Category Archives: Copyright

Happy Fair Use Week!

This week is Fair Use Week and UT Libraries is participating by hosting a Copyright & Fair Use workshop on Wednesday and by joining in the online discussion via social media.

If you want to see everything that is happening around the country this week, please see the Association of Research Libraries’ page devoted to Fair Use Week.

What is fair use?

Fair use is the limited use of copyrighted works without needing to ask permission from the copyright owner. There is a ton of nuance in that sentence and fair use requires careful consideration. While it is complicated, it’s one of the most important parts of U.S. copyright law for people who are creating new works by building upon the works of others.

Fair use is happening all around – especially if you are on a college campus.

  • A professor may use small clips from films or television shows to demonstrate or illustrate a point in class
  • A student may use quotes from other authors in order to expand upon an argument in their paper
  • University radio or TV stations may use small clips from press conferences or other events as part of their news reporting
  • An instructor may share an article or selected reading with their class
  • A PhD student may include images or figures in their dissertation
  • A student group may create a parody of a popular show or meme

If this all seems foreign to you, I encourage to come to the workshop tomorrow (Wednesday) about fair use. We’ll discuss the basics of copyright & fair use and have hands-on “is this fair use?” activities.

The Libraries also has a comprehensive resource about copyright in the U.S. There is a subsection on fair use that gives a good overview of what needs to be considered. And I highly recommend you check out the codes of best practices that the Center for Media & Social Impact has collected on their site. While these statements are not legally binding, they are a great resource for investigating fair use in different fields.


Top 5 Things We Tweeted This Year!

These are our top 5 tweets for 2016! Thanks for all the Twitter love, everybody!

Texas ScholarWorks @utdigitalrepo
The @utlibraries scholarly publishing site is now live! Learn about #openaccess, #opendata, #copyright and more!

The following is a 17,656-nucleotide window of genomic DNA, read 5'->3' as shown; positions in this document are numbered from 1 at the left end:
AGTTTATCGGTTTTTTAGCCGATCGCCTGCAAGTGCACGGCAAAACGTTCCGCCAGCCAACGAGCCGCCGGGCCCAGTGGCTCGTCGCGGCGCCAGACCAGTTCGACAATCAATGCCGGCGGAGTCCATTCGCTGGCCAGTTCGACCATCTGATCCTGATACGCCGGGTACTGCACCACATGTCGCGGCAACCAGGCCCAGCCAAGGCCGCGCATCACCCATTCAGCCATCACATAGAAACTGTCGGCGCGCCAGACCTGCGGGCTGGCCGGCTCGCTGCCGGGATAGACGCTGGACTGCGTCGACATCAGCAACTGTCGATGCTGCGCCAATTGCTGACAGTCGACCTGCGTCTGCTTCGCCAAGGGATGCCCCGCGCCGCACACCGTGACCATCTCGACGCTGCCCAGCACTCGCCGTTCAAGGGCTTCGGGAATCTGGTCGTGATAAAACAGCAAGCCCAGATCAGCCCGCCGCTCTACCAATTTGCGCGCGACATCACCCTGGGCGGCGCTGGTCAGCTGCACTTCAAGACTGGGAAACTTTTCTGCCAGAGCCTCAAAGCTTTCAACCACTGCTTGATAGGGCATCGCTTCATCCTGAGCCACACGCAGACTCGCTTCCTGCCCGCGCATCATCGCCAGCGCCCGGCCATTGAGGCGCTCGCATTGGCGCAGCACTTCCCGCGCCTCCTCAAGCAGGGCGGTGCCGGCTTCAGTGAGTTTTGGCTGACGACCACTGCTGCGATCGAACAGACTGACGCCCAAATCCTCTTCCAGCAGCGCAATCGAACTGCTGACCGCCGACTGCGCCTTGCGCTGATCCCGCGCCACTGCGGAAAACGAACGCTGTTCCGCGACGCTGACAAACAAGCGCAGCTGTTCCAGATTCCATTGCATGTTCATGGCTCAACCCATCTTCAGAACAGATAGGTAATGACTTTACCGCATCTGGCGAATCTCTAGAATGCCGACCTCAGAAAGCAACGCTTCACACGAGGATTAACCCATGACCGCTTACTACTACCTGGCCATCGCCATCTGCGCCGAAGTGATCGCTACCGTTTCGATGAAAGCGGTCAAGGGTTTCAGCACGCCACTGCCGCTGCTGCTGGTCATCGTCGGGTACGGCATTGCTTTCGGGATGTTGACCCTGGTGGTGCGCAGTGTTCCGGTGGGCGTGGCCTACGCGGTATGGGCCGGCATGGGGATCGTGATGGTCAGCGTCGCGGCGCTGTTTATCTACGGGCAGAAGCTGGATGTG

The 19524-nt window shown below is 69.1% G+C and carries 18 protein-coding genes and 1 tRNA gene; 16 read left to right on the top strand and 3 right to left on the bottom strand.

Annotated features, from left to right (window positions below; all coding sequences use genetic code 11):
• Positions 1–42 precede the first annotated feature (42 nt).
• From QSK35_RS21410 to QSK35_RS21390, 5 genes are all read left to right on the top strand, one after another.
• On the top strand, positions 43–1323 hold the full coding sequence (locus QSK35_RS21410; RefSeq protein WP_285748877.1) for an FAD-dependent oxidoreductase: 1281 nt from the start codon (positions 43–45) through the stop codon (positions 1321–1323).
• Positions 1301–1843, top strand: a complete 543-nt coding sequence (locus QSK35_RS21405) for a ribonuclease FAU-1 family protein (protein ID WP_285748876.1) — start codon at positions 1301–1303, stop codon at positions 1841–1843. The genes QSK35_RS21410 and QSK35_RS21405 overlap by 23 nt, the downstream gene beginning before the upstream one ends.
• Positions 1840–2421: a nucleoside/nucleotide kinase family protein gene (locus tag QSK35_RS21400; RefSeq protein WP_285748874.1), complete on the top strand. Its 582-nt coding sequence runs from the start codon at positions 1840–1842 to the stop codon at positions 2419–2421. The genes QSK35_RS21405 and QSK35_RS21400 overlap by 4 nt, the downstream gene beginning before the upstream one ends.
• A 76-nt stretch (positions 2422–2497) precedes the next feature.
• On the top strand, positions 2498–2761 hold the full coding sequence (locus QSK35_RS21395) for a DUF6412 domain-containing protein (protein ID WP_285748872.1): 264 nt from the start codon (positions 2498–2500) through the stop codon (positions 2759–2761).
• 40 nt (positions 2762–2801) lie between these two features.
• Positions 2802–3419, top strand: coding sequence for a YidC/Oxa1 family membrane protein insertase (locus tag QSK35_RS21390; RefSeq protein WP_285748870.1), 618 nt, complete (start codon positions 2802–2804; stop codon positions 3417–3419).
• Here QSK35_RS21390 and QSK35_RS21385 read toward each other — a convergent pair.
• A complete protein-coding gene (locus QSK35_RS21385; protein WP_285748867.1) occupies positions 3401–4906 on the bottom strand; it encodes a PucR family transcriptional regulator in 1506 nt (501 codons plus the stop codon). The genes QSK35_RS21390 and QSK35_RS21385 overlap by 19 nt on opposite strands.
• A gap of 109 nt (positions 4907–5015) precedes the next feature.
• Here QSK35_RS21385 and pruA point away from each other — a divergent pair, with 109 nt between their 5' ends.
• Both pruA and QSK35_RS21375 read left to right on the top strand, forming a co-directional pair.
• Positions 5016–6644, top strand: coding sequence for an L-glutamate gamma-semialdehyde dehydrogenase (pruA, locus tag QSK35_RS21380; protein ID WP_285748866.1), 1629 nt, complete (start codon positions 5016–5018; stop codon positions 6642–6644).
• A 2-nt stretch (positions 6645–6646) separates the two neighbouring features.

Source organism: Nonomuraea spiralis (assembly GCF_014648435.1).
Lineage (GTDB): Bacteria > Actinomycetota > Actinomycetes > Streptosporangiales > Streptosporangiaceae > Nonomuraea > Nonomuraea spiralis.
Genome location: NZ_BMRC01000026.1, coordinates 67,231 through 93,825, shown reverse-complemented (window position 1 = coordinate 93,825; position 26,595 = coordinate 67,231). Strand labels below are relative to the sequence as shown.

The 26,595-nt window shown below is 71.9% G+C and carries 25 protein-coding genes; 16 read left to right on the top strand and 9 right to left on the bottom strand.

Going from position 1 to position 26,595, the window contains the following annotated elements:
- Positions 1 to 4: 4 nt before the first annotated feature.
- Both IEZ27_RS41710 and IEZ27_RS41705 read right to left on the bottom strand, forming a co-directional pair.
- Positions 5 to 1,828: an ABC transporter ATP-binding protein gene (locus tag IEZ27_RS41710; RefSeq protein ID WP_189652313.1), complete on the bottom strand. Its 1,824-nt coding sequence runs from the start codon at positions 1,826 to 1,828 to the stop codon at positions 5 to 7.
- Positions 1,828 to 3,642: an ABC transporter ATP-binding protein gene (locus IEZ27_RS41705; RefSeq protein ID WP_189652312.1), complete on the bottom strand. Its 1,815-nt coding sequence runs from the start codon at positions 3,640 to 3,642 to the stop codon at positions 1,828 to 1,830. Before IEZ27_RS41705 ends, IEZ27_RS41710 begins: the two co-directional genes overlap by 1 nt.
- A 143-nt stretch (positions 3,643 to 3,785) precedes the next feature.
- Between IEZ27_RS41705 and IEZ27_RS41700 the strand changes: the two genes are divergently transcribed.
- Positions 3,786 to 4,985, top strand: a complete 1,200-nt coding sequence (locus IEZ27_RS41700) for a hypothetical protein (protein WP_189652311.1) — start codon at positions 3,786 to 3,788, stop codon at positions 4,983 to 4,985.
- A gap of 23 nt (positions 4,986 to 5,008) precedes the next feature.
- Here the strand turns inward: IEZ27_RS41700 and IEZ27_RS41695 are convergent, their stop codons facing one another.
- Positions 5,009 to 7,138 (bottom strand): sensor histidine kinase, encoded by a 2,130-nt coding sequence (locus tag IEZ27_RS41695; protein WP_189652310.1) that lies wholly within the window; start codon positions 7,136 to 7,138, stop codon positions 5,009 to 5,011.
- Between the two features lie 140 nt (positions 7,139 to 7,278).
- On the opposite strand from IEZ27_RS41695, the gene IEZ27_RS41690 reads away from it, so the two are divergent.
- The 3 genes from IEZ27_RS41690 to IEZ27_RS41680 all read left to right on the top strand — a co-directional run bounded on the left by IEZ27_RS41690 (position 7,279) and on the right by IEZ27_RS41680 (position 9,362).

Texas ScholarWorks @utdigitalrepo
ACRL Releases Updated Scholarly Communication Toolkit …

Texas ScholarWorks @utdigitalrepo
More #openaccess button-making & swag today! Come by! Thursday, Oct. 27th, from 1:00-3:00pm in the Fine Arts Library @utlibraries

Texas ScholarWorks @utdigitalrepo
@utlibraries paid 24k 4 subscription 2 Science mag. Could’ve bought a Ford Escape 4 that $! #openaccess helps keep our, & your, costs down!

Texas ScholarWorks @utdigitalrepo
@utaustin Stop by our #openaccess Week booth at PCL from 12-2 today! button-making machines, swag, & enthusiastic librarians! @utlibraries

Carla Hayden: New Librarian Of Congress

We at Texas ScholarWorks wanted to congratulate Carla Hayden on her appointment as the new Librarian of Congress! She is not only the first women to hold the post, but the first African American. We wish her luck and we are confident that she will provide the knowledge and experience this position demands. Best wishes, Carla!

Google Books copyright case

The Google Books copyright case (Authors Guild vs Google) is finally over – more than 10 years after it started. The Supreme Court refused to hear the appeal from the authors which means the Second Circuit Court decision stands – that the Google Books digitization project was a fair use.

If you’d like to review the details of this case, here are a couple resources:,_Inc._v._Google,_Inc.

Scholarly communication learning opportunities

Winter/spring semester 2016 is full of learning opportunities on a variety of scholarly communication topics.

Friday, February 12th, 12:30-1:30: Deceptive -vs- ethical publishing practices. PCL 1.124

Wednesday, February 17th, 1:00-2:00: Copyright and academic work. Learning Lab 2 (PCL 2.340).